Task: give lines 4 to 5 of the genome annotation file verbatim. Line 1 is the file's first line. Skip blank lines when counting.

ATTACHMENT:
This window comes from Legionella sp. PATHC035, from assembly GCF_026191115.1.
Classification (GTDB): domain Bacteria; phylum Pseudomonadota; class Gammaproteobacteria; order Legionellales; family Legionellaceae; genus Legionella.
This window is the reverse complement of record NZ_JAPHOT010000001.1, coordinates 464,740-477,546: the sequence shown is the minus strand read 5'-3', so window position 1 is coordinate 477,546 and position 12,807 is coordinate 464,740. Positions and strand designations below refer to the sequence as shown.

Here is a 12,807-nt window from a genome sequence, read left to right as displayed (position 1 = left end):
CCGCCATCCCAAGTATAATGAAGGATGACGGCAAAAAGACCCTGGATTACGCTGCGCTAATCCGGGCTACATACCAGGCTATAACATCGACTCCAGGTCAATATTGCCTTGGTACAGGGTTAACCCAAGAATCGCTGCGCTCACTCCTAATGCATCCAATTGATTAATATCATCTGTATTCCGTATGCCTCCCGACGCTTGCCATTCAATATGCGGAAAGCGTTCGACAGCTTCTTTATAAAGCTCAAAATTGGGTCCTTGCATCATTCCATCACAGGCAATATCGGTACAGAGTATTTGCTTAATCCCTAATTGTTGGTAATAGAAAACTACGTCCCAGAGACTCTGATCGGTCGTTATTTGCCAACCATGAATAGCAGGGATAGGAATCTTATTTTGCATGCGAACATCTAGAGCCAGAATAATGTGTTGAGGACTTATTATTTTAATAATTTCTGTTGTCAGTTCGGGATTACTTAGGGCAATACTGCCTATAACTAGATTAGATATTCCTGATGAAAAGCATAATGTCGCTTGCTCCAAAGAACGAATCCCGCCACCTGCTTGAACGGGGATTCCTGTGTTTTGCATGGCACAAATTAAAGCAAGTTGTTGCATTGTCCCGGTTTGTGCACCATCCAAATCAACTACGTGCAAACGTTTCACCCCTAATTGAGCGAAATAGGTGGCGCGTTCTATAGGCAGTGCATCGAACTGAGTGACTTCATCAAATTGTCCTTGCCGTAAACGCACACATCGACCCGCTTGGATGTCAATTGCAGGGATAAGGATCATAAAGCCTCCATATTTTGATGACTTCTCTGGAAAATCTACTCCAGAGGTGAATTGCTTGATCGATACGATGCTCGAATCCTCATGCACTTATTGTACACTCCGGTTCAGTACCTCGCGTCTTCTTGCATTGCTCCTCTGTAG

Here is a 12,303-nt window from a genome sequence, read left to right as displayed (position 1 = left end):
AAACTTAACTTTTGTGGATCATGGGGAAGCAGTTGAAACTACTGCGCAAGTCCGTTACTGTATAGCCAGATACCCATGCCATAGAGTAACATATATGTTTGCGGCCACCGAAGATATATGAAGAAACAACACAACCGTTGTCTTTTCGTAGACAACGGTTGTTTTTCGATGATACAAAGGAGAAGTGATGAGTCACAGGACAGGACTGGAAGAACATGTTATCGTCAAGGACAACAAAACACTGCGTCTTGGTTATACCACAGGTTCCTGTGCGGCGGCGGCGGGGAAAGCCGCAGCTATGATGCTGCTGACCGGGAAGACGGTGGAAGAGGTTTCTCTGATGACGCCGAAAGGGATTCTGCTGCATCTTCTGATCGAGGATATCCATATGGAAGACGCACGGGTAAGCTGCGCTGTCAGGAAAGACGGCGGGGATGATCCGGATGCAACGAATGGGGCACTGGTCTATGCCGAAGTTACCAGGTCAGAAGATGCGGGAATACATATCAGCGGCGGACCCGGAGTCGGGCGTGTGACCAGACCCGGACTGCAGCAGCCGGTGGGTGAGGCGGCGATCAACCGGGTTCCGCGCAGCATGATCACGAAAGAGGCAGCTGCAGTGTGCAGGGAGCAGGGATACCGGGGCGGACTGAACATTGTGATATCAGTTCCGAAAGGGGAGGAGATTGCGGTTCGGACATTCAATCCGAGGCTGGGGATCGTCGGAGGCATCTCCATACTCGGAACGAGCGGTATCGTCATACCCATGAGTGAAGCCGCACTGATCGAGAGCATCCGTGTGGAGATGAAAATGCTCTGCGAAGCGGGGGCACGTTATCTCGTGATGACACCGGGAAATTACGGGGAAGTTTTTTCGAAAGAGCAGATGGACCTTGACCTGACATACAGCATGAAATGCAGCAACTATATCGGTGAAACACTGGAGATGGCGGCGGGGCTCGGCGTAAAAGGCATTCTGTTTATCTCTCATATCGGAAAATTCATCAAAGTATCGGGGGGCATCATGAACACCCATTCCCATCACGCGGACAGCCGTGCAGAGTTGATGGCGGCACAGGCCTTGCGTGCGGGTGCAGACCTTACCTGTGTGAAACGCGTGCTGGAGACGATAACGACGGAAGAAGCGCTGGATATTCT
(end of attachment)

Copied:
Here is a 12,807-nt window from a genome sequence, read left to right as displayed (position 1 = left end):
CCGCCATCCCAAGTATAATGAAGGATGACGGCAAAAAGACCCTGGATTACGCTGCGCTAATCCGGGCTACATACCAGGCTATAACATCGACTCCAGGTCAATATTGCCTTGGTACAGGGTTAACCCAAGAATCGCTGCGCTCACTCCTAATGCATCCAATTGATTAATATCATCTGTATTCCGTATGCCTCCCGACGCTTGCCATTCAATATGCGGAAAGCGTTCGACAGCTTCTTTATAAAGCTCAAAATTGGGTCCTTGCATCATTCCATCACAGGCAATATCGGTACAGAGTATTTGCTTAATCCCTAATTGTTGGTAATAGAAAACTACGTCCCAGAGACTCTGATCGGTCGTTATTTGCCAACCATGAATAGCAGGGATAGGAATCTTATTTTGCATGCGAACATCTAGAGCCAGAATAATGTGTTGAGGACTTATTATTTTAATAATTTCTGTTGTCAGTTCGGGATTACTTAGGGCAATACTGCCTATAACTAGATTAGATATTCCTGATGAAAAGCATAATGTCGCTTGCTCCAAAGAACGAATCCCGCCACCTGCTTGAACGGGGATTCCTGTGTTTTGCATGGCACAAATTAAAGCAAGTTGTTGCATTGTCCCGGTTTGTGCACCATCCAAATCAACTACGTGCAAACGTTTCACCCCTAATTGAGCGAAATAGGTGGCGCGTTCTATAGGCAGTGCATCGAACTGAGTGACTTCATCAAATTGTCCTTGCCGTAAACGCACACATCGACCCGCTTGGATGTCAATTGCAGGGATAAGGATCATAAAGCCTCCATATTTTGATGACTTCTCTGGAAAATCTACTCCAGAGGTGAATTGCTTGATCGATACGATGCTCGAATCCTCATGCACTTATTGTACACTCCGGTTCAGTACCTCGCGTCTTCTTGCATTGCTCCTCTGTAG